Medical Acupuncture

Randomized clinical trial of five ear acupuncture points for the treatment of overweight people

acupmed-2014-April-32-2-132-F2.large.jpg

Abstract

Objective To evaluate the efficacy of the five ear acupuncture points (Shen-men, Spleen, Stomach, Hunger, Endocrine), generally used in Korean clinics for treating obesity, and compare them with the Hunger acupuncture point.

Methods A randomized controlled clinical trial was conducted in 91 Koreans (16 male and 75 female, body mass index (BMI)≥23), who had not received any other weight control treatment within the past 6 months. Subjects were divided randomly into treatment I, treatment II or sham control groups and received unilateral auricular acupuncture with indwelling needles replaced weekly for 8 weeks. Treatment I group received acupuncture at the five ear acupuncture points, treatment II group at the Hunger acupuncture point only and the sham control group received acupuncture at the five ear acupuncture points used in treatment I, but the needles were removed immediately after insertion. BMI, waist circumference, weight, body fat mass (BFM), percentage body fat and blood pressure were measured at baseline and at 4 and 8 weeks after treatment.

Results For the 58 participants who provided data at 8 weeks, significant differences in BMI, weight and BFM were found between the treatment and control groups. Treatment groups I and II showed 6.1% and 5.7% reduction in BMI, respectively (p<0.004). There were no significant differences between the two treatment groups.

Conclusions This finding suggests that the five ear acupuncture points, generally used in Korean clinics, and the Hunger point alone treatment are both effective for treating overweight people.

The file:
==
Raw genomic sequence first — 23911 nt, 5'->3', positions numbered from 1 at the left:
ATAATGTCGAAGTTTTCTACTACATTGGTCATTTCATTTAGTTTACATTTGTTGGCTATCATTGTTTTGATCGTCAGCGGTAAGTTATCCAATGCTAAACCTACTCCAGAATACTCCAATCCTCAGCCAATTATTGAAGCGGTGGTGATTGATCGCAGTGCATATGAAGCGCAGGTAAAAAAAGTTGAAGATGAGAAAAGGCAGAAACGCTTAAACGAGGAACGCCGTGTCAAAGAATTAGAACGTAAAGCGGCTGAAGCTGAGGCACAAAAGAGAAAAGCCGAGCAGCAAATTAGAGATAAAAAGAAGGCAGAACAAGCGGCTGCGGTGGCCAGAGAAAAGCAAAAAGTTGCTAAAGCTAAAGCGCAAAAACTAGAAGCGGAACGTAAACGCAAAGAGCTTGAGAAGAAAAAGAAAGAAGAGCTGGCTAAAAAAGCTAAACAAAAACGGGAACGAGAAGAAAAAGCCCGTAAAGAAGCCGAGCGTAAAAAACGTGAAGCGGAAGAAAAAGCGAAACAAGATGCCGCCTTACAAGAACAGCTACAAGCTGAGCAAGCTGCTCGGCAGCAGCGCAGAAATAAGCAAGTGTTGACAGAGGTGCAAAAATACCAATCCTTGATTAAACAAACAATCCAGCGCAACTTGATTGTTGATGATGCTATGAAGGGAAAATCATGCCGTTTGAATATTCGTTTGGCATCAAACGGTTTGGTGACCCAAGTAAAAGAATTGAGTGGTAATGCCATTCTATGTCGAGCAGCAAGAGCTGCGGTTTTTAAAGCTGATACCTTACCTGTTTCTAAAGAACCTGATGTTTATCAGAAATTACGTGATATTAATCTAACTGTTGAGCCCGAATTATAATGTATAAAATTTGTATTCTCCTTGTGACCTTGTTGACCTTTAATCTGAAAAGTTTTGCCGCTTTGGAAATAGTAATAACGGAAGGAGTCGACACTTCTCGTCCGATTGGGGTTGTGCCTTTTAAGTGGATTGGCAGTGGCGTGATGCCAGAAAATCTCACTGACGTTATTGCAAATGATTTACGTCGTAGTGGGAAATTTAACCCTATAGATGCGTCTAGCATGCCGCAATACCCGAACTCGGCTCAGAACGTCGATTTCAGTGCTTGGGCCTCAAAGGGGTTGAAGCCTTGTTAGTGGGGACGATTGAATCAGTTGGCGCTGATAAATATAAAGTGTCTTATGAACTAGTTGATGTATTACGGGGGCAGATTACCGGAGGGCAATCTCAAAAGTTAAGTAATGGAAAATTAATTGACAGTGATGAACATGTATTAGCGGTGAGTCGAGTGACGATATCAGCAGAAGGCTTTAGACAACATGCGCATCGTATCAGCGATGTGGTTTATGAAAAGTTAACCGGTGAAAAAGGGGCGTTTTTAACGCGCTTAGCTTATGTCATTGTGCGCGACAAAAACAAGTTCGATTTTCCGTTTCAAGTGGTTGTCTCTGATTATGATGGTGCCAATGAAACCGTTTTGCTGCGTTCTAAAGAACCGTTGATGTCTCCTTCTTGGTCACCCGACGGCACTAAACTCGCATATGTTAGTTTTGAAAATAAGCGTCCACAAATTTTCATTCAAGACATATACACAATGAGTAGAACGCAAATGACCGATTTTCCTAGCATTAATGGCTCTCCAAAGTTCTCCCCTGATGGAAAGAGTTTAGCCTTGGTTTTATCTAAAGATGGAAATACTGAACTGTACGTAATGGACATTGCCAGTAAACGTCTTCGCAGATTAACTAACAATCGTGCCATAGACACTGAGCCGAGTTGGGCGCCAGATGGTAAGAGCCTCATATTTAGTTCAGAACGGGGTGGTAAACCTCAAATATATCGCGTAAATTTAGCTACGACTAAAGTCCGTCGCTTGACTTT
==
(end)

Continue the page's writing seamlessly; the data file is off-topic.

https://aim.bmj.com/content/32/2/132.long

https://www.kmcric.com/database/ebm_result_detail?cat=RCT&access=R201312045

 

Advertisements
Standard
Medical Acupuncture

Neurophysiological Basis of Acupuncture-induced Analgesia—An Updated Review

This article presents an up-to-date review of the various neurophysiologic mechanisms that have been proposed to produce acupuncture-induced analgesia.

Figure 4. Schematic diagram of the best explanation of the physiologic basis of acupuncture-induced analgesia.

Blue arrows = activation; red arrows = inhibition. 5-HT = 5-hydroxytryptamine; DNIC = diffuse noxious inhibitory control; LTD = long-term depression; LTP = long-term potentiation.

 

Neurophysiological Basis of Acupuncture-induced Analgesia—An Updated Review

Journal of Acupuncture and Meridian Studies

Volume 5, Issue 6, December 2012, Pages 261-270

 

Standard
Medical Acupuncture

Critical roles of TRPV2 channels, histamine H1 and adenosine A1 receptors in the initiation of acupoint signals for acupuncture analgesia

The mast cell is the central structure of acupoints and is activated by acupuncture through TRPV2 channels. The mast cell transduces the mechanical stimuli to acupuncture signal by activating either H1 or A1 receptors, therefore triggering the acupuncture effect in the subject.

Figure 3

Critical roles of TRPV2 channels, histamine H1 and adenosine A1 receptors in the initiation of acupoint signals for acupuncture analgesia

Scientific Reports, volume 8, Article number: 6523 (2018)

Standard
Medical Acupuncture

Electroacupuncture for Painful Diabetic Peripheral Neuropathy

The participants in the EA group received EA treatment with a mixed current of 2 Hz/120 Hz at 12 acupuncture points (bilateral Zusanli [ST36], Xuanzhong [GB39], Yinlingquan [SP9], Sanyinjiao [SP6], Taichong [LR3], and Zulinqi [GB41]) twice per week for 8 weeks. Depending on the sites of pain, the additional acupuncture point Bafeng (EX-LE10) was available.

Electroacupuncture for Painful Diabetic Peripheral Neuropathy A Multicenter Randomized Assessor Blinded Controlled Trial

To our knowledge, this is the first multicenter randomized controlled trial to evaluate the effectiveness and safety of EA treatment for the management in PDN. One limitation is that neither a placebo nor sham EA was used as an active control; therefore, the possibility of a placebo effect was not excluded. In conclusion, the results of this study
demonstrate that EA treatment is effective for reducing pain and improving sleep disturbance and quality of life in PDN. In addition, EA treatment was well tolerated and safe during this study. These findings suggest that EA treatment may be recommended as a nonpharmacological treatment for pain reduction in PDN.

Standard
Integrative Cancer Care, Medical Acupuncture

Acupuncture as a Therapeutic Treatment for Cancer Pain

ACUPUNCTURE FOR CANCER PAIN: THE CLINICAL EVIDENCE